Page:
Mosque, homes destroyed in Rafah

Israeli bulldozers have demolished a mosque and 13 Palestinian homes in a raid on the Rafah refugee camp in the Gaza Strip.

    Families struggle to gather belongings before homes are hit

    Families struggled to gather their belongings before their homes were destroyed by at least three bulldozers and several tanks which rolled into the camp during the early hours of Tuesday morning.

    Witnesses said some families raised white flags to avoid being hit by bullets from Israeli troops who opened fire on the residents.

    The mosque which was demolished had already been damaged in previous raids by troops. On Tuesday morning, the place of worship was razed by Israeli bulldozers.

    The Israeli army had no comment on the raid in the camp near the border with Egypt, according to an Israeli newspaper.

    The Israeli army routinely demolishes Palestinian homes as a form of collective punishment for the families of those who are suspected of being resistance fighters against Israeli military occupation.

    Last month, Palestinians postponed talks with Israel aimed at bringing about a Middle East peace summit after Israeli forces killed nine people in a raid on the Rafah refugee camp.

    The raids also left 42 people injured, including nine children.

    Several arrests

    Israeli troops operating in the West Bank have arrested 34 Palestinians suspected of involvement in resistance activity, a military spokesman said.

    A Palestinian youth runs away
    from a home being bulldozed

    The spokesman said 24 Palestinians, all of them either members of Hamas, or Fatah, were arrested in the West Bank city of Ram Allah on Monday night.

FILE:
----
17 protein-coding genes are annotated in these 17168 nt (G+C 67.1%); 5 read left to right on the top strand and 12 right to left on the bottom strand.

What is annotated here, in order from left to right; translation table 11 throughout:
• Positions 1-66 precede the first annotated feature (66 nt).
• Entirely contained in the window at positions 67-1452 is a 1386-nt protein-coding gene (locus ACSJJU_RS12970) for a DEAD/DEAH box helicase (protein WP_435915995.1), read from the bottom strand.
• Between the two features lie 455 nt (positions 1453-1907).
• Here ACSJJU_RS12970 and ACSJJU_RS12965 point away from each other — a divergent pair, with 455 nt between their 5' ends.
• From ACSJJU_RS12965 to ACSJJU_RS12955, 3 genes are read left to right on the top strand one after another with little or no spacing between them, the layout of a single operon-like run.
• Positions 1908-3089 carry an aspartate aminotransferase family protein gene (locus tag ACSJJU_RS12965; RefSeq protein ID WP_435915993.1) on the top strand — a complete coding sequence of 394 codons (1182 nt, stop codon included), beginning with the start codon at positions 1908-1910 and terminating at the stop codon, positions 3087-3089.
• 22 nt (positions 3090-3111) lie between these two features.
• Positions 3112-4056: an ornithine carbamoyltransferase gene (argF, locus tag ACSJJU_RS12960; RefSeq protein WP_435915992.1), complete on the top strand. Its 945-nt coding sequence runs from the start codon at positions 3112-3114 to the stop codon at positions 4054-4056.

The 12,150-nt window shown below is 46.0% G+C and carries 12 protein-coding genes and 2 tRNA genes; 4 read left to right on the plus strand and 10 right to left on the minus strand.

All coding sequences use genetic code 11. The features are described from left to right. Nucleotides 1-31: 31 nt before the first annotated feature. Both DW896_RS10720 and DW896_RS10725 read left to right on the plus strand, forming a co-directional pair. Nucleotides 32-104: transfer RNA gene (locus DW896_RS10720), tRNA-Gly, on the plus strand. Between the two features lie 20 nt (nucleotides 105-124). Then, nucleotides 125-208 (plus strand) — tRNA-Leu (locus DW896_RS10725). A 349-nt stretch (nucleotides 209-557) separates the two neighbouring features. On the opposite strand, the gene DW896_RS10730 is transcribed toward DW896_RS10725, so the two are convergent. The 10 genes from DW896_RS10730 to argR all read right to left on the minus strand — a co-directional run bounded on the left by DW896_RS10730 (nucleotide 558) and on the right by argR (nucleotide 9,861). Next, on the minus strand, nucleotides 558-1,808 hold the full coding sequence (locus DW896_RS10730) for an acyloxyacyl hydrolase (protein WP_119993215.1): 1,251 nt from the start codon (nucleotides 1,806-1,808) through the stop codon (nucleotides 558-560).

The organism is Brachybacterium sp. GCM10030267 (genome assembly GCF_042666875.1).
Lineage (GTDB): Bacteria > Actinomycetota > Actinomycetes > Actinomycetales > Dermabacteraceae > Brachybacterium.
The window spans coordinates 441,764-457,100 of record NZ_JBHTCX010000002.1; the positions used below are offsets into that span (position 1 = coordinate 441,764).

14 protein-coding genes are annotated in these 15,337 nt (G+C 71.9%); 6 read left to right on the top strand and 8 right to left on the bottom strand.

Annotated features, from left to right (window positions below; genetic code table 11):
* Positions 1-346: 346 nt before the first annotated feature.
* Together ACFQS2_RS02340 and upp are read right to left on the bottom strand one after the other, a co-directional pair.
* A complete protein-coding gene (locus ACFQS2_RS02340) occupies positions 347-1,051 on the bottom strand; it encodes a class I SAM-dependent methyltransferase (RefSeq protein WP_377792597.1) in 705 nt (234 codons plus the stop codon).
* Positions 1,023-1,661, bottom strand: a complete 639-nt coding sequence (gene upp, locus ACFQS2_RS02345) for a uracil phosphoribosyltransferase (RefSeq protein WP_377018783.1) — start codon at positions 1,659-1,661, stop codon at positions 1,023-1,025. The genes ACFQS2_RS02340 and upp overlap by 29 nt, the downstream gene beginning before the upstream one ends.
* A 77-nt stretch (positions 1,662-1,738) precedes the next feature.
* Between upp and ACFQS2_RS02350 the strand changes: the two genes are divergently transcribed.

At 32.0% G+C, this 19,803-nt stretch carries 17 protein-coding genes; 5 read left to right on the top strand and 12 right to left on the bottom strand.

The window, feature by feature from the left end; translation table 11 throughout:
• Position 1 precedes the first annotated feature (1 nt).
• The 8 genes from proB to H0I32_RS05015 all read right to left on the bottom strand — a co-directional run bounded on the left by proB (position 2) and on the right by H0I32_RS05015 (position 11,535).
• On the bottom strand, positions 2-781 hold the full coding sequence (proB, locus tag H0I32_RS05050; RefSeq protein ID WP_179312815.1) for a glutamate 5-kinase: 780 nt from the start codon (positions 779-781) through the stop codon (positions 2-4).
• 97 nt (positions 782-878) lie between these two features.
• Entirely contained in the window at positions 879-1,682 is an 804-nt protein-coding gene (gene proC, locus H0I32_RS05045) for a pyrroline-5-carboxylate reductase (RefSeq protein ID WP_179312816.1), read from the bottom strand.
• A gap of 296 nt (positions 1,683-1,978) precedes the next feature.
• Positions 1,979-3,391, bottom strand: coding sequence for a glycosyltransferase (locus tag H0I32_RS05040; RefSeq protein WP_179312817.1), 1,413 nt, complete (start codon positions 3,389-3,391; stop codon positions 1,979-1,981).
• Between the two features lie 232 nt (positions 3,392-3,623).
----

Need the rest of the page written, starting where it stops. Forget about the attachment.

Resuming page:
Another seven, all of whom belonged to the Islamic Jihad group, were detained near the southern town of Bethlehem.

    Two more Fatah members were arrested in the northern city of Nablus and another in the Janin area, also in the north.

    Palestinian workers teargassed

    Israeli troops on Tuesday used tear gas grenades to disperse a crowd of Palestinian workers who were trying to cross from Gaza into Israel via the Erez border crossing, Palestinian witnesses told AFP.

    Workers crossing the border 
    show they are unarmed

    Twenty workers suffering from tear-gas inhalation were briefly treated in hospital along with two others who sustained a broken limb each during the incident, medical sources said.

    The incident occurred when the workers, all of whom were trying to cross into Israel before the terminal closed at 8:30 am (0630 GMT), started rushing towards the terminal building where the army carries out routine identity checks.
     
    The soldiers threw tear gas grenades towards the crowd to break it up.

    After last Wednesday's attack, Israel sealed off the Gaza Strip, preventing about 15,000 Palestinian workers from reaching their jobs, but reopened the terminal on Sunday morning.

    But the stringent new security procedures dramatically slowed down the process, with fewer than 3000 workers able to cross.

    SOURCE: Aljazeera + Agencies


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